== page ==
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We present some open questions about the global properties of bases and circuits of general (not necessarily representable) matroids. There are other areas of matroid theory not addressed here where exciting open questions arise: some of the most interesting current research is on representable matroids and excluded minors, see the survey of Geelen, Gerards and Whittle [1]. A groundbreaking new result is their proof of Rota's conjecture on excluded minors for representability.

Girth and co-girth

Computing the girth (minimum length cycle) of a graph is easy using BFS, and computing the co-girth (minimum size cut) can also be done in polynomial time, e.g. by flows or the maximum adjacency ordering algorithm of Nagamochi and Ibaraki [2]. However, finding the girth of a matroid can be much more difficult: it is NP-hard for transversal matroids (attributed to Stockmeyer in [3]) and for binary matroids [4]. Cho, Chen and Ding [5] present some general algorithmic results.

It would be important to find larger classes of matroids where the girth or co-girth can be computed in polynomial time. One candidate could be the class of count matroids, where girth is NP-hard [6], but co-girth is open. One solved special case is the k-circuit matroid of a hypergraph, see [7]. A polynomial algorithm for finding the co-girth of the rigidity matroid would solve the problem of Destroying rigidity.

Global structure of bases

A very exciting conjecture about matroids is Rota's basis conjecture, see its page at the Open Problem Garden. A related question is the Scrambled Rota conjecture of Aharoni and Kotlar:

Let [math]M=(S,r)[/math] be a loopless matroid of rank k whose ground set can be partitioned into k bases. Is it true that no matter how we partition S into sets of size k, the partition will have k-1 disjoint transversals that are bases?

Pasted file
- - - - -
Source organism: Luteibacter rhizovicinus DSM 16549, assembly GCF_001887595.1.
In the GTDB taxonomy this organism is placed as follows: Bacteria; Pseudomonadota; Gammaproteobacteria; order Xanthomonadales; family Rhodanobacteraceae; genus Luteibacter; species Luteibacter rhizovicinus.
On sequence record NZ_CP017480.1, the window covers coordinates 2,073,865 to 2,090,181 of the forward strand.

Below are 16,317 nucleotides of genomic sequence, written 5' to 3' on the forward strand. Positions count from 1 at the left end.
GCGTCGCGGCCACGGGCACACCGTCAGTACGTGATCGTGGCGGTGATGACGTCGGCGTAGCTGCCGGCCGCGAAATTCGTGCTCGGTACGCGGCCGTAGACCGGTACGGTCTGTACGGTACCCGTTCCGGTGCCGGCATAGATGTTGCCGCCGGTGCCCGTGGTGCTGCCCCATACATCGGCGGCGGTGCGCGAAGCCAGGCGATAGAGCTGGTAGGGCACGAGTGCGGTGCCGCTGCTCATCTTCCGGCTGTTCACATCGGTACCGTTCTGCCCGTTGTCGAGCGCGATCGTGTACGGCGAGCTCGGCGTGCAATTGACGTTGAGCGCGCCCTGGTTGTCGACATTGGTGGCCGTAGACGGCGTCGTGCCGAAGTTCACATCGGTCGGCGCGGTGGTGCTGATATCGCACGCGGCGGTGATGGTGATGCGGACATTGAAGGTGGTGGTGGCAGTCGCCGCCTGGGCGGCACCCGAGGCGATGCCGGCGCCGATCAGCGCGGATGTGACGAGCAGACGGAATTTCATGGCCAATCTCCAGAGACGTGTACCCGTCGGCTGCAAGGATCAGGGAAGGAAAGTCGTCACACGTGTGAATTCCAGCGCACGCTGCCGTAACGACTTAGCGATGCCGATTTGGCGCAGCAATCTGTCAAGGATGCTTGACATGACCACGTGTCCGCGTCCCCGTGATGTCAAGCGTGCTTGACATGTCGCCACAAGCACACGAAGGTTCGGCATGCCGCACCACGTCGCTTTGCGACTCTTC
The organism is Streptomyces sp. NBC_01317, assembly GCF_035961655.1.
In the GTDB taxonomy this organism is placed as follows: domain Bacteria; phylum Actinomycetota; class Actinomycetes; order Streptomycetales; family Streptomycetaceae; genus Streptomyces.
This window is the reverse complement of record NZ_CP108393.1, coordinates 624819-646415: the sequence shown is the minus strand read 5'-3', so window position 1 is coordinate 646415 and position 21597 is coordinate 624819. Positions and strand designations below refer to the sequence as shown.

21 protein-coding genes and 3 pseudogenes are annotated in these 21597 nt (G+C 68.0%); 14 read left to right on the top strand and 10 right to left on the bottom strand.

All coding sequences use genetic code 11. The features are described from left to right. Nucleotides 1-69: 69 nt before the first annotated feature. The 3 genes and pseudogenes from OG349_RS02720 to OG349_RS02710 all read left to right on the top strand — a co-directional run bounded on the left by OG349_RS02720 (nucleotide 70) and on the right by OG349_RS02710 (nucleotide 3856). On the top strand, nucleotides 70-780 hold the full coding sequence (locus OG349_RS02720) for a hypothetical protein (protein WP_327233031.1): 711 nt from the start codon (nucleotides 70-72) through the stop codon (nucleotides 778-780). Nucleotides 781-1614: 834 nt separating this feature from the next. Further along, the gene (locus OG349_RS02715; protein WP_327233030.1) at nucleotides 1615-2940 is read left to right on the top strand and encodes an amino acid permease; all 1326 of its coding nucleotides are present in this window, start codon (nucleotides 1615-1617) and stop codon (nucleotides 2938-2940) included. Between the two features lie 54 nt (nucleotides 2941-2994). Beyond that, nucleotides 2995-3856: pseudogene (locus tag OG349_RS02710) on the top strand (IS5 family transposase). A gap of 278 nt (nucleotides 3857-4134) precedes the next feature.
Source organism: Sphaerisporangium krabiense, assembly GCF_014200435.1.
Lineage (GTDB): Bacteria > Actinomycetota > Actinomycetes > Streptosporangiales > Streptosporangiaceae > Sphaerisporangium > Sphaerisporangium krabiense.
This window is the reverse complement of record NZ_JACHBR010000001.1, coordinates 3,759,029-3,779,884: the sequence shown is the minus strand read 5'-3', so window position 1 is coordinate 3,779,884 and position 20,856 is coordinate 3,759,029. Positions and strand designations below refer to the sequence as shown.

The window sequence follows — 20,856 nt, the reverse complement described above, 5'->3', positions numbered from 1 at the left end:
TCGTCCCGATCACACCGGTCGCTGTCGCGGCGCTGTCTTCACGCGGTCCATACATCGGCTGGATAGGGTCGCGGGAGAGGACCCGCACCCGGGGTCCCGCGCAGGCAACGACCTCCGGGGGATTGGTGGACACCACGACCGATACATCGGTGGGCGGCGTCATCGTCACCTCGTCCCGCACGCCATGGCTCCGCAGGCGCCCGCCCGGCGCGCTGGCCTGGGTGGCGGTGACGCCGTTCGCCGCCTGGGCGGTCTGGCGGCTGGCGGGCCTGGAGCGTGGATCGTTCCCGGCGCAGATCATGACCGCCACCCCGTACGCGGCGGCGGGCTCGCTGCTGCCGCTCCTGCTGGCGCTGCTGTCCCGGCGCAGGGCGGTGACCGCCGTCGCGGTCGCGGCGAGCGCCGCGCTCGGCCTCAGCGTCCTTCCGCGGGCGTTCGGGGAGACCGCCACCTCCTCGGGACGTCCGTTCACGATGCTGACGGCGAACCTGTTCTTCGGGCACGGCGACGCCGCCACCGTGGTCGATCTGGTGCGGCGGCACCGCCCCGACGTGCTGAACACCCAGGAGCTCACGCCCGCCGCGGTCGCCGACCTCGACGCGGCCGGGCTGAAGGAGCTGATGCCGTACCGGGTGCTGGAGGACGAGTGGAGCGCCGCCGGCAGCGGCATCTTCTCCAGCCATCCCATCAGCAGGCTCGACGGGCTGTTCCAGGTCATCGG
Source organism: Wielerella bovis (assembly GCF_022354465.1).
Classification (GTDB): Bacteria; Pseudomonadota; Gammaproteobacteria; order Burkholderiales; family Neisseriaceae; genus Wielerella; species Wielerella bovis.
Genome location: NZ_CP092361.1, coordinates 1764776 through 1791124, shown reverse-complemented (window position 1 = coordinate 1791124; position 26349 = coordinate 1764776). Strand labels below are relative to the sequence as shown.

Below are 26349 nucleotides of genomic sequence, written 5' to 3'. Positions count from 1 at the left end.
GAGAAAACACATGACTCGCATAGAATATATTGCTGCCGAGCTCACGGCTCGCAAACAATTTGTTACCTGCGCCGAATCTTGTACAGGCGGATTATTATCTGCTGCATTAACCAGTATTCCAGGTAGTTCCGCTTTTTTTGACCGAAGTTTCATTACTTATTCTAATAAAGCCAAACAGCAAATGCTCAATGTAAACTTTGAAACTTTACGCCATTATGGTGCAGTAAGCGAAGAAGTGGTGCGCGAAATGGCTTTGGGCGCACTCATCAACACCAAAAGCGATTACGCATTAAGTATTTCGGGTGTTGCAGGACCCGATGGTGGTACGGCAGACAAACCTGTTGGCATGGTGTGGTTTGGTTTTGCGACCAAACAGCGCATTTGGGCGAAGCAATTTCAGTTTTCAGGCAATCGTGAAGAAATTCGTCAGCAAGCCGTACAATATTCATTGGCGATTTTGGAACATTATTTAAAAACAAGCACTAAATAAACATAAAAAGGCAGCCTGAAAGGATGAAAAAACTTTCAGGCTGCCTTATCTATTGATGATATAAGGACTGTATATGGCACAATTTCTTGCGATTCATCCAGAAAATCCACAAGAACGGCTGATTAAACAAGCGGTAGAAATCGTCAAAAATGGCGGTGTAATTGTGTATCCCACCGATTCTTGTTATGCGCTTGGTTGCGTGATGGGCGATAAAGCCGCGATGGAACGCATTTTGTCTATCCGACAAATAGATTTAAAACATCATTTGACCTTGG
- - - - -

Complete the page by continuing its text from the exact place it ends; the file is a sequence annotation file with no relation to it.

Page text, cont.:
There are several other elegant conjectures which show that the global structure of bases in a matroid is not really well understood. A matroid may have only one basis, but if it can be partitioned into two bases then it must have many, because there is a sequence of exchages leading from one to the other. The conjecture on Equitability of matroids says that in this case any subset can be cut (almost) exactly in half by a basis whose complement is also a basis:

Is it true that if the ground set S of a matroid M can be partitioned into 2 bases, then for any set [math]X \subseteq S[/math] there is a basis B such that [math]S \setminus B[/math] is also a basis and [math]\lfloor|X|/2 \rfloor \leq |B\cap X| \leq \lceil|X|/2 \rceil[/math]?

The above sequence of exchanges shows that there is a linear order of the elements where any interval of length r is a basis. This does not imply equitability, but if there would be a cyclic order with this property then equitability would follow. The conjecture on Cyclic orderings of matroids states that such a cyclic order always exists:

Let M be a matroid on ground set S, and suppose that S can be partitioned into k bases. Is it true that there is a cyclic ordering of the elements of S such that any [math]|S|/k[/math] consecutive elements in this ordering form a basis?


  1. J. Geelen, B. Gerards, G. Whittle, Structure in Minor-Closed Classes of Matroids, manuscript.
  2. H. Nagamochi, T. Ibaraki, Computing edge-connectivity in multiple and capacitated graphs, DOI link.
  3. S.T. McCormick, A Combinatorial Approach to Some Sparse Matrix Problems, Ph.D. Thesis, Stanford University, Stanford CA (1983).
  4. A. Vardy, The intractability of computing the minimum distance of a code, IEEE Trans. Inform. Theory 43, 1757-1766. DOI link.
  5. J.J. Cho, Y. Chen, Y. Ding, On the (co)girth of a connected matroid, DOI link.
  6. A. Lomonosov, Graph and combinatorial algorithms for geometric constraint solving, Ph.D. Thesis, 2004. PDF link.
  7. T. Király, Computing the minimum cut in hypergraphic matroids, EGRES Quick Proof.